Spinal epidural abscess

Introduction
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By John E Greenlee MD

Spinal epidural abscess is also known as or subsumes Spinal pachymeningitis externa and Spinal peripachymeningitis. -ed.

Spinal epidural abscess is the result of loculated infection within the fat-filled space that separates the spinal dura and arachnoid. The condition is a neurologic and neurosurgical emergency that, if unrecognized, may cause devastating neurologic injury. Because of its infrequent occurrence, however, the possibility of epidural abscess tends to be ignored in patients presenting with fever and back or neck pain, and failure to recognize this condition also makes epidural abscess a significant cause of litigation for malpractice. In this clinical article, Dr. John Greenlee, Professor of Neurology at the University of Utah School of Medicine and Staff Neurologist at the Veterans Administration Medical Center at Salt Lake City, reviews the pathogenesis, clinical features, diagnosis, and treatment of this disorder.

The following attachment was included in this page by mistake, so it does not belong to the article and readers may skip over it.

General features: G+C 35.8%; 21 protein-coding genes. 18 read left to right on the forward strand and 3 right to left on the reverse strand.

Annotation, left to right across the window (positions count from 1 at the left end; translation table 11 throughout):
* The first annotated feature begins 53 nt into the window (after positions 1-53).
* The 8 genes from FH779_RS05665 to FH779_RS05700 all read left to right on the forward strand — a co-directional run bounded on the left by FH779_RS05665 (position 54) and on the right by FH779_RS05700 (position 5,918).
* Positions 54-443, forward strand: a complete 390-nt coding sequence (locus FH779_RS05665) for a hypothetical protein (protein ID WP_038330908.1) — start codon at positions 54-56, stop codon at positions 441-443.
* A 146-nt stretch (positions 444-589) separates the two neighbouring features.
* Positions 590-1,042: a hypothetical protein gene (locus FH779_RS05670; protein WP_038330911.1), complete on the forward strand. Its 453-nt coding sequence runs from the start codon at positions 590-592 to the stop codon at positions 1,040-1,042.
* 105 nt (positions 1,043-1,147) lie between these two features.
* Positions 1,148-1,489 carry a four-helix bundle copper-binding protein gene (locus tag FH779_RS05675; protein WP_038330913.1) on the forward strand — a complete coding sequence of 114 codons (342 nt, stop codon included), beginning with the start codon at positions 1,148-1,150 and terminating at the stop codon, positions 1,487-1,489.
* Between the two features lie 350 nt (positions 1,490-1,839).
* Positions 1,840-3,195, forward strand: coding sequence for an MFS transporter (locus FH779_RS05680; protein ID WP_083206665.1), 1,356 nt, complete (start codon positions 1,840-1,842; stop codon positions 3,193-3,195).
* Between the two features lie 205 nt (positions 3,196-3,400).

Key points

  • Acute spinal epidural abscess characteristically presents with a consistent sequence of clinical symptoms and signs: severe focal pain, often unrelieved by narcotics, followed by radicular pain, followed by signs of spinal cord compression.
  • Chronic epidural abscesses may exhibit a similar sequence of symptoms and signs, but these may develop slowly over time. The most common presentation of chronic epidural abscess is that of a compressive lesion.
  • Treatment of spinal epidural abscess, in most cases, involves both antibiotic treatment and surgical drainage. Delay in diagnosis and treatment may result in death or profound, irreversible neurologic impairment.